It was with regret that we finally left these inhospitable shores. We had covered very little distance when, added to the confirmed calamities which were already established in our hearts, another anxiety became associated with it which, within the realms of probability, was no less trying for us than all the things we had already seen. This terrible fear was nothing less than the suspicion that all the missionaries had been massacred, the belongings of the mission pillaged and the brig with all the crew who were at the service of the Bishop apostolic destroyed. What gave rise to these terrible suspicions was that we had seen, in the hands of the natives, several objects from the mission, books, hats etc. There were the rather vague explanations about the letters we were given, which seemed to indicate an awkwardness concerning the items retained; and finally the anxiety displayed when they saw that we about to come ashore. So we came to ask ourselves: had the Bishop and his missionaries really departed from San Cristobal on the brig? Would this not have been attacked? After having hesitated somewhat over the course we should take and reflecting on the futility of any actions we could take ashore, if in fact this disaster had occurred. We were not sure of this and knowing of the imminent danger of exposing armed men to any attack from the islanders, we continued our passage towards Woodlark, with this distressing suspicion in our hearts.
But burdens of another kind were awaiting us in our attempts to reach this island. We were only 180 leagues away from it and with fine weather this should have been a matter of 4 to 5 days; but it was the unfavourable season of rain and storms; when, after a considerable amount of time and trouble we had covered a distance of 100 leagues and were quite close to Georgia, one of the Solomons, it was impossible to progress any further. Everything was against us: head wind, very strong adverse currents, huge waves that battered the ship, storms that tore the sails and broke the ropes, torrential rain and continual mists that prevented us from being able to fix our position, in a sea well known for its reefs. I do not need to tell you, my Father, how much I suffered personally with this miserable weather; a poor sailor, I was tormented in a way that made me detest sea voyages forever. The Captain, with great courage, struggled for 12 more days against these storms, to try and reach Woodlark; but far from making progress, it often happened that the next day we were further from our destination than the night before, the contrary currents were so strong. Pondering the poor condition of our rudder and the small amount of food we had left, in a vicinity where it was impossible to acquire more, we also considered the nature of these storms which, far from abating, seemed to become more tempestuous every day. On 9th February we were forced to give up on Woodlark and set a course for Sydney, bitterly regretting not being able to cover the small distance that separated us from that island. We were three days into our route for Sydney when we were suddenly surprised by a huge gust of wind which nearly made us founder or break the masts; six men on the tiller could hardly master it; thanks to the solidity of the ship and, above all, divine protection, we got off again with a fright, except for the torn sails and other damage to the masts. Nevertheless the sea, constantly stirred up by almost continual storms, hurled massive waves at the ship, which rolled so much that it caused many of those on board to have falls; we were on edge most of the time; the 13th February, a very sad day, ended with an accident that froze most of the people on board with fear; towards nine o’clock in the evening an enormous wave crashed down on the stern of the ship, breaking and carrying away the tiller, which disappeared under the water. Still 500 leagues from Sydney, in a sea scattered with reefs, in stormy weather, without a tiller and with food supplies which would last two months at the most, that was the alarming perspective we were faced with. A sort of makeshift tiller was constructed, as best we could, using thick ropes. The next evening, the wind, which since the day before had begun to drop, allowing us the respite to carry out this work, became so strong again that it was not possible to stand on the bridge without being secured with ropes; the whistling that it created through the masts, the yardarms and the ropes, seemed like the ringing of a large church bell. This anguish lasted only 12 hours; it was the last trial of this sort, with which divine providence wished to teach us the lesson that, God being the unique master of the elements, it is in Him that we should place our peace of mind and all our confidence. In our troubles we also had recourse to our usual support, which has never let us down, to our loving Mary, she who the church calls the star of the sea; ah, she really was for us that reassuring star who guided us, without mishap, through the numerous reefs; the sun reappeared and awakened in us a feeling of joy and the hope of saving ourselves; the Arche d’Alliance, without a tiller, was able to travel at twenty to thirty leagues each day for six days, holding a straight course towards our destination. During this time, we were able to work on a few pieces of wood which we had on board, to fashion a small tiller; and, with this fragile support and a friendly sea we were happily able to enter into Sydney harbour on the morning of 5th March 1848.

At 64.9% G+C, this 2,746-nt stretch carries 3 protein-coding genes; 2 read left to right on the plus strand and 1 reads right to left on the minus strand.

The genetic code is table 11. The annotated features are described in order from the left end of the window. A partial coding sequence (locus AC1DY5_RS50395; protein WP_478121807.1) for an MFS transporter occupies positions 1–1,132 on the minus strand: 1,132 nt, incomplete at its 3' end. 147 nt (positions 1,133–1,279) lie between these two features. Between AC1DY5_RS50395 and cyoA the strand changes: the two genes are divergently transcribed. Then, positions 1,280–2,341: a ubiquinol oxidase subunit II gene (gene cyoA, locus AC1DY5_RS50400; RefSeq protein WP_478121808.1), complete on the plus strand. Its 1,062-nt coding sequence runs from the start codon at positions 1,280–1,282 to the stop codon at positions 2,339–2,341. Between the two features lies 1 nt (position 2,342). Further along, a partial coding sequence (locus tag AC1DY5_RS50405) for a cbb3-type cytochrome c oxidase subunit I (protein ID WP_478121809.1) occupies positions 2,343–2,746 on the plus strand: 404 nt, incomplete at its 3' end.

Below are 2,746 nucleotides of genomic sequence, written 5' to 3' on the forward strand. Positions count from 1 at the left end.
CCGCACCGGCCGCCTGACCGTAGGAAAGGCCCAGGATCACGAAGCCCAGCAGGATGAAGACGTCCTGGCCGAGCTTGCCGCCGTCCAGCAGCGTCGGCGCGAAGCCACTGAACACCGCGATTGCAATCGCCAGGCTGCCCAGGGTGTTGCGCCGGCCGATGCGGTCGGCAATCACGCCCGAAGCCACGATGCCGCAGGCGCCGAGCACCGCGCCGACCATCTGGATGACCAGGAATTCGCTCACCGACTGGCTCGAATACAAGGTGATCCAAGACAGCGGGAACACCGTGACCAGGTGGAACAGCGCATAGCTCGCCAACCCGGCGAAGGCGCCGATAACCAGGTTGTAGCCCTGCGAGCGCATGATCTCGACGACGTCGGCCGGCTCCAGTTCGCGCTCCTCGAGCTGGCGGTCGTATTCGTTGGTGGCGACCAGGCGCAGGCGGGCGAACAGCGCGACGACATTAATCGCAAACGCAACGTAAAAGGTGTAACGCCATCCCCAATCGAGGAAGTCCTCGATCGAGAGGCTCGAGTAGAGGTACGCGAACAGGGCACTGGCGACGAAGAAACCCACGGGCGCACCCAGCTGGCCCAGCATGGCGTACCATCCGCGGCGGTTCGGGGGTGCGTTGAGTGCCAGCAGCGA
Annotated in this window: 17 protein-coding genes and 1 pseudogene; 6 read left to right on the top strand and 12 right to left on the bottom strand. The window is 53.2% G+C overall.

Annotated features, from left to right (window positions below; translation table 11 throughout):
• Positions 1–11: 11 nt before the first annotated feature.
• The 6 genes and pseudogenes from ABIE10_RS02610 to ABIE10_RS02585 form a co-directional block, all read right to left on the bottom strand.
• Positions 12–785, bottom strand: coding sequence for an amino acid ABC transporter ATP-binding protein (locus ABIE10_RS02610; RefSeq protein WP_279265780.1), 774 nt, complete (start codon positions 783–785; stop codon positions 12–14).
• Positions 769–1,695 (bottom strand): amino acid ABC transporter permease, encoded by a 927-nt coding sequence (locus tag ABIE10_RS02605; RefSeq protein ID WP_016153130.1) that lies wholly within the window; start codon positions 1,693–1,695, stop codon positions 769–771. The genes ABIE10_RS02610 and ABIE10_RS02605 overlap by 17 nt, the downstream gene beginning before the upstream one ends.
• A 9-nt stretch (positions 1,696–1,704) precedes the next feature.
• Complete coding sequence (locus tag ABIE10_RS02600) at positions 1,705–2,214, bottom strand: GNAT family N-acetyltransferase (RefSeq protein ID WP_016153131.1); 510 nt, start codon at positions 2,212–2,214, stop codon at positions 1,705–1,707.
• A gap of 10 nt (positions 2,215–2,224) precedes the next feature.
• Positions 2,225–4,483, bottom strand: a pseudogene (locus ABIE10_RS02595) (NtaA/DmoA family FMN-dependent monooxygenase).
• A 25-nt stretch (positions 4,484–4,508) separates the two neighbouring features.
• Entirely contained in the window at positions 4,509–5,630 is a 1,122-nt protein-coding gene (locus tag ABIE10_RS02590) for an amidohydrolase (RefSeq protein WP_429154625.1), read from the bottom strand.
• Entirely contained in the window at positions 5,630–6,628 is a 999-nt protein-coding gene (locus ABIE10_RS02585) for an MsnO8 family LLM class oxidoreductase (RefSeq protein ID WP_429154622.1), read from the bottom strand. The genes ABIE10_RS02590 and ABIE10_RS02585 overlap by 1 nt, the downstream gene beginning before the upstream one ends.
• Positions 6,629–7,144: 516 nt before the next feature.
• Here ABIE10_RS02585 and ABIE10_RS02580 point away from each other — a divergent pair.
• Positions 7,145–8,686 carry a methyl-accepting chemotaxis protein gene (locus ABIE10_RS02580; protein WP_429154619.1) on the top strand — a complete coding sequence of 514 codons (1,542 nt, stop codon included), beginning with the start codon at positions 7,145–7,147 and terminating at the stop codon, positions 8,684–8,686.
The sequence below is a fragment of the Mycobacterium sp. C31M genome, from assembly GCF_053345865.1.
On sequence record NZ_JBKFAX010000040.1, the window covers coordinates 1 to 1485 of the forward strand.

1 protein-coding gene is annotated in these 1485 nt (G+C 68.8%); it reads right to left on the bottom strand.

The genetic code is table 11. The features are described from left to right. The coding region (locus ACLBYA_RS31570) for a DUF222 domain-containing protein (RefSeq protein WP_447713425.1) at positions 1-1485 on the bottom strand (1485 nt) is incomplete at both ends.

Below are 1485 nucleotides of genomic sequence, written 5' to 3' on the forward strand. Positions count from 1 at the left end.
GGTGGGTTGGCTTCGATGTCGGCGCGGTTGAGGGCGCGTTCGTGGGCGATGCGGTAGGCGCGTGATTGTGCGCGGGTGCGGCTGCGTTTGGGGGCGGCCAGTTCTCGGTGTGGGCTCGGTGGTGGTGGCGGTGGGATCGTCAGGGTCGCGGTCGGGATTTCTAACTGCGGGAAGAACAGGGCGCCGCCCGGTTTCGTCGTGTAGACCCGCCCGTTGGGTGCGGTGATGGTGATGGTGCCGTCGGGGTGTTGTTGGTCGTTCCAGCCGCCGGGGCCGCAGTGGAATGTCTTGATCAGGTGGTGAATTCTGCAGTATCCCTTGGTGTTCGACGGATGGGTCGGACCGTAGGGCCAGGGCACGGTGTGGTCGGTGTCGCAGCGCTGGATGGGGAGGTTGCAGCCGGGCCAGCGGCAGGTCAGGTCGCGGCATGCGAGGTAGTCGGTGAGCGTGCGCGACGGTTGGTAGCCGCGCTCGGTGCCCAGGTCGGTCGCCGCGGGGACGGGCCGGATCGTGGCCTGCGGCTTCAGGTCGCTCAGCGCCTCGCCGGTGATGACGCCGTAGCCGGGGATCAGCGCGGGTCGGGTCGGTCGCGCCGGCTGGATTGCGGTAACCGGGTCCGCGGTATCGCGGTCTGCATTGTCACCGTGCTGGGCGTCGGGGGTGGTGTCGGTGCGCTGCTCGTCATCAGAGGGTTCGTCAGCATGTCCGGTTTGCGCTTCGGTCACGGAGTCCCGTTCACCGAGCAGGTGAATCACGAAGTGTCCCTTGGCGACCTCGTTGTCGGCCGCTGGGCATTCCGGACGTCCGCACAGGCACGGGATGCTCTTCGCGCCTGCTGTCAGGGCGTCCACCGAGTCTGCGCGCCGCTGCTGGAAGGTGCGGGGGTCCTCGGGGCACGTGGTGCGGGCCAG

There you have it, my Reverend Father, the shortened story of this voyage, which I had hoped to achieve in 15 days at the most; it lasted two months and I now find myself further away from my mission than when I left Rotuma. It has pleased God to send us signs of his goodness and power; of his goodness in the happenings that forced us to surrender ourselves to him and of his power in snatching us from the fury of the elements. This voyage is a fairly faithful image of the life of a missionary who, time and again, has to cope with all aspects of adversity and inconsistency.
Now, during the short stay that I am having at the procurator’s premises, I hope to build up my health, which is somewhat battered by the vagaries of the sea; I have met up with the Fathers and Brothers from New Caledonia who are about to leave to establish their mission in New Caledonia, but in another part of the island.
Reverend Father Villien[3]


  1. Jean-Baptiste Epalle, vicar apostolic of Melanesia was mortally wounded on 16th December 1845, on the island of Santa Isabel in the Solomons; he died three days later, on 19th (cf. doc. 457, § 11; 469, § 7-10; 470, § 8; 488, § 4, 17-29).
  2. Jean-Georges Collomb was ordained bishop by Philippe Viard at Kororareka in New Zealand on 23rd May 1847 (cf. Wiltgen, p. 458).
  3. this name is written in Poupinel’s hand